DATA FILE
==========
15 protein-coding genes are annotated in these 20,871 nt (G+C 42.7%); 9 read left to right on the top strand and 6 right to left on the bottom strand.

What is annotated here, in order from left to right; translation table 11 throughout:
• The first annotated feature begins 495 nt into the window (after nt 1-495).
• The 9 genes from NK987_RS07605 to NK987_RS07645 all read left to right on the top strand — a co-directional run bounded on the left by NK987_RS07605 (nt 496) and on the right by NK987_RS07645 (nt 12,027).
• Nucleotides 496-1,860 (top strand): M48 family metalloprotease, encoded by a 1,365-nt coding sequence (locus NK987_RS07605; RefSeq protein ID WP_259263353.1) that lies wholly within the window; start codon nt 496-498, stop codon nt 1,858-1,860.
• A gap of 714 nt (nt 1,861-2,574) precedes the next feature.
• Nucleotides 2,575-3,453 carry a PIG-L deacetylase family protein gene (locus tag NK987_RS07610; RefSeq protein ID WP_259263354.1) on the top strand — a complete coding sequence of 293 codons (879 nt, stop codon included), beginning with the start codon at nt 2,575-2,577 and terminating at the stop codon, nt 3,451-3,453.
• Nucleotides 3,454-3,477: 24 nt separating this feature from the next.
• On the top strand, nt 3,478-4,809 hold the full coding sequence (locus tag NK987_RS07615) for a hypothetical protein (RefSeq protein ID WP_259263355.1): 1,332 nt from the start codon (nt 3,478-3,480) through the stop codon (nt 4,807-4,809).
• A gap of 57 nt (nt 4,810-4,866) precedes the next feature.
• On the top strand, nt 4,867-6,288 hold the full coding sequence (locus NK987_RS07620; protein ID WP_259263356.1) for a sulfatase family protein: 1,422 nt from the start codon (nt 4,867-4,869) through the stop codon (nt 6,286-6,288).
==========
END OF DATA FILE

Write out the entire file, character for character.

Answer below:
15 protein-coding genes are annotated in these 20,871 nt (G+C 42.7%); 9 read left to right on the top strand and 6 right to left on the bottom strand.

What is annotated here, in order from left to right; translation table 11 throughout:
• The first annotated feature begins 495 nt into the window (after nt 1-495).
• The 9 genes from NK987_RS07605 to NK987_RS07645 all read left to right on the top strand — a co-directional run bounded on the left by NK987_RS07605 (nt 496) and on the right by NK987_RS07645 (nt 12,027).
• Nucleotides 496-1,860 (top strand): M48 family metalloprotease, encoded by a 1,365-nt coding sequence (locus NK987_RS07605; RefSeq protein ID WP_259263353.1) that lies wholly within the window; start codon nt 496-498, stop codon nt 1,858-1,860.
• A gap of 714 nt (nt 1,861-2,574) precedes the next feature.
• Nucleotides 2,575-3,453 carry a PIG-L deacetylase family protein gene (locus tag NK987_RS07610; RefSeq protein ID WP_259263354.1) on the top strand — a complete coding sequence of 293 codons (879 nt, stop codon included), beginning with the start codon at nt 2,575-2,577 and terminating at the stop codon, nt 3,451-3,453.
• Nucleotides 3,454-3,477: 24 nt separating this feature from the next.
• On the top strand, nt 3,478-4,809 hold the full coding sequence (locus tag NK987_RS07615) for a hypothetical protein (RefSeq protein ID WP_259263355.1): 1,332 nt from the start codon (nt 3,478-3,480) through the stop codon (nt 4,807-4,809).
• A gap of 57 nt (nt 4,810-4,866) precedes the next feature.
• On the top strand, nt 4,867-6,288 hold the full coding sequence (locus NK987_RS07620; protein ID WP_259263356.1) for a sulfatase family protein: 1,422 nt from the start codon (nt 4,867-4,869) through the stop codon (nt 6,286-6,288).